Symptoms and Treatment of Childhood Depression

We all know when an adult is sad and depressed – they cry easily, prefer to be alone, and can verbally express their feelings. It is often hard, however, to identify depression in young children because it often mimics other disorders and concerns, including inattention, impulsively, aggression and learning problems. Some warning signs that parents and teachers should look out for include:

Symptoms of Childhood Depression:Depressed Boy

  • Easily comes to tears, feeling sad
  • Feeling worthless
  • Not interested in activities that used to be enjoyable
  • Irritable and often in a bad mood
  • Increase in aggressive and externalizing behaviors
  • Changes in sleep behavior (either sleeping more or less than normal)
  • Changes in eating behavior (either dramatic increase or decrease)
  • Decrease in energy and easily fatigued
  • Frequently turned away and neglected by peers
  • Decrease with academic performance
  • Difficulty staying still

As you can see, there are a plethora of symptoms of depression and every child who is depressed will express a variety of the above symptoms. If you notice changes with your child’s behavior and the onset of any of the above symptoms, the first thing that you should do is contact your child’s pediatrician. It is always important to identify whether or not there are medical concerns at the root of the symptoms.

Treatment Of Childhood Depression:

Once a medical diagnosis has been ruled out, the next step is to have an evaluation from a psychologist or neuropsychologist in order to determine if it is depression or something else. For example, children who are depressed often do poorly with their academic work; however, children who have learning disorders are often at risk for depression. It is of the up-most importance to identify what issues your child faces in order to determine the most effective interventions possible.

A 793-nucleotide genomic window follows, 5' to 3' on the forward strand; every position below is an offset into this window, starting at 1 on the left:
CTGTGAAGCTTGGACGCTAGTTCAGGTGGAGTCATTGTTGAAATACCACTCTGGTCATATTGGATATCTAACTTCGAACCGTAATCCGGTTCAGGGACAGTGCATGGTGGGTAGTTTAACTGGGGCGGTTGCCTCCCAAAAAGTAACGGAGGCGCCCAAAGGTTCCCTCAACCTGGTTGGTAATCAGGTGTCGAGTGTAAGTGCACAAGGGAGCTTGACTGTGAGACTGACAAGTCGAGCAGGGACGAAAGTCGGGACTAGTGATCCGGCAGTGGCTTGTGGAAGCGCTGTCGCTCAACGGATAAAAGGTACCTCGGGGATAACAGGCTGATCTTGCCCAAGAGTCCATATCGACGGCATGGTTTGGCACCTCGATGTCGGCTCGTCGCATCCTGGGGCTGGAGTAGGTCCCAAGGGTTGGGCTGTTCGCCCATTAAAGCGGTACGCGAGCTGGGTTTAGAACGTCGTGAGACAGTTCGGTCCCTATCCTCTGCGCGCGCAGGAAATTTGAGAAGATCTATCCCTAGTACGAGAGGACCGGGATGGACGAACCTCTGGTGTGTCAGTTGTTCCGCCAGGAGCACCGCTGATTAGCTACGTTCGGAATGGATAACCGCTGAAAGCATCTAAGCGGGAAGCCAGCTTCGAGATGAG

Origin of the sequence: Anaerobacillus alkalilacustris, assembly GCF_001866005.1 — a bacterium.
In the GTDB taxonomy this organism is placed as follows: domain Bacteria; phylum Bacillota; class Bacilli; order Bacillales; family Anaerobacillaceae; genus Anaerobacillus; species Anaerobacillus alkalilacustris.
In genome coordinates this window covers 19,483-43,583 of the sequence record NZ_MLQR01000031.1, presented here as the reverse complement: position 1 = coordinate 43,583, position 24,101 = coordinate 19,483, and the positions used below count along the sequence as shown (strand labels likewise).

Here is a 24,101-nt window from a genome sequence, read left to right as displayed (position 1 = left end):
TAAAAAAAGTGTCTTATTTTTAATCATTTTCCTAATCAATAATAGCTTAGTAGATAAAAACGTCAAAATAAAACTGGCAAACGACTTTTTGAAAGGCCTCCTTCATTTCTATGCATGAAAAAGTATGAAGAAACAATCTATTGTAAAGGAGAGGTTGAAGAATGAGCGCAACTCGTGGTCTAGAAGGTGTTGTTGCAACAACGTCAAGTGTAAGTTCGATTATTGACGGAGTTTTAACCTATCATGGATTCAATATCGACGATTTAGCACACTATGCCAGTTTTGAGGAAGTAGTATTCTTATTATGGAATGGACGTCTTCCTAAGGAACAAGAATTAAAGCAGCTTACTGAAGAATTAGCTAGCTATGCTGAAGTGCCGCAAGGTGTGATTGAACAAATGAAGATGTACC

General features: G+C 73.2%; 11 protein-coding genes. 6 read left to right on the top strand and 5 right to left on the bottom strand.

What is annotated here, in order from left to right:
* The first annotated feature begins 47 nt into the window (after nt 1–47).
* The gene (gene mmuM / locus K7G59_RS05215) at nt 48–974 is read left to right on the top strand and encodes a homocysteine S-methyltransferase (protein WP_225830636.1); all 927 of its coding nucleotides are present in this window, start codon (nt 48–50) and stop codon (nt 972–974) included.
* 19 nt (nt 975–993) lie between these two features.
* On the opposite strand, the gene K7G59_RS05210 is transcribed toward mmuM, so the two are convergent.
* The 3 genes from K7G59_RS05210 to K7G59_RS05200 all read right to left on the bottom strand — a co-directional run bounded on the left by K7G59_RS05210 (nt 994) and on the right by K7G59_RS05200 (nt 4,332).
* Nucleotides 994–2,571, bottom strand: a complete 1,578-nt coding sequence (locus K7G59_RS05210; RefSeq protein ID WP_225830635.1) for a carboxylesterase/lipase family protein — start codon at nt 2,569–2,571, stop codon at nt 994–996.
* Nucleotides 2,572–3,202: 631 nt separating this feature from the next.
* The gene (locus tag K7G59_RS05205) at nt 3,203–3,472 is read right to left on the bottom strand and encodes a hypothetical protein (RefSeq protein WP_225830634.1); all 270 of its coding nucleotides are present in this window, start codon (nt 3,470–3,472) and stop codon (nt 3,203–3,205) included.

Once it has been determined that the child suffers from depression, it is then warranted to develop a multidisciplinary approach to intervention. Research demonstrates that the number one type of psychotherapy for depression is Cognitive Behavior Therapy. CBT is a structured therapy that specifically teaches children skills and coping mechanisms to use when they are depressed.

It is also important that the child’s parents and teachers are educated on the signs and symptoms of depression. These children can often be perceived as irritable and aggressive – it is important that the child is not labeled as being “bad” or “behavior disordered,” but rather that the behaviors are recognized as a symptom of the emotional concerns. If the child does not demonstrate marked improvement with CBT and parent/teacher education, it is then recommended that the parents and child have a consultation with a pediatric psychiatrist in order to determine if pharmacological intervention is warranted.

Depression in children is often difficult to identify. These children can often seem disruptive and aggressive. Furthermore, many other conditions mimic depression or have depression as a secondary concern. Therefore, it is recommended that the child have a comprehensive evaluation in order to determine whether or not he or she truly has depression. Once the depression has been identified, it is pertinent that a multidisciplinary approach be applied to the treatment.

 If you are unsure if your child is depressed, feel free to leave a comment or questions below, and I will respond appropriately! 

4 replies
  1. Marnie
    Marnie says:

    Your first paragraph is so important for parents to know–that depression looks very different in children! Especially with younger children, we have to pay attention to their play themes to find out if and when troubling emotions are behind “bad behavior”. How can we help parents identify when a tantrum has gone too far and might be a sign of needing help?

    Reply
  2. Andre Beluchi
    Andre Beluchi says:

    During the past week, my wife and I have noticed unusual behavior from our daughter. Ever since she moved up to a higher grade in High School, she became more sad. My wife and I aren’t sure why, but we’ve been thinking about introducing her to someone that helps children with depression.

    Reply

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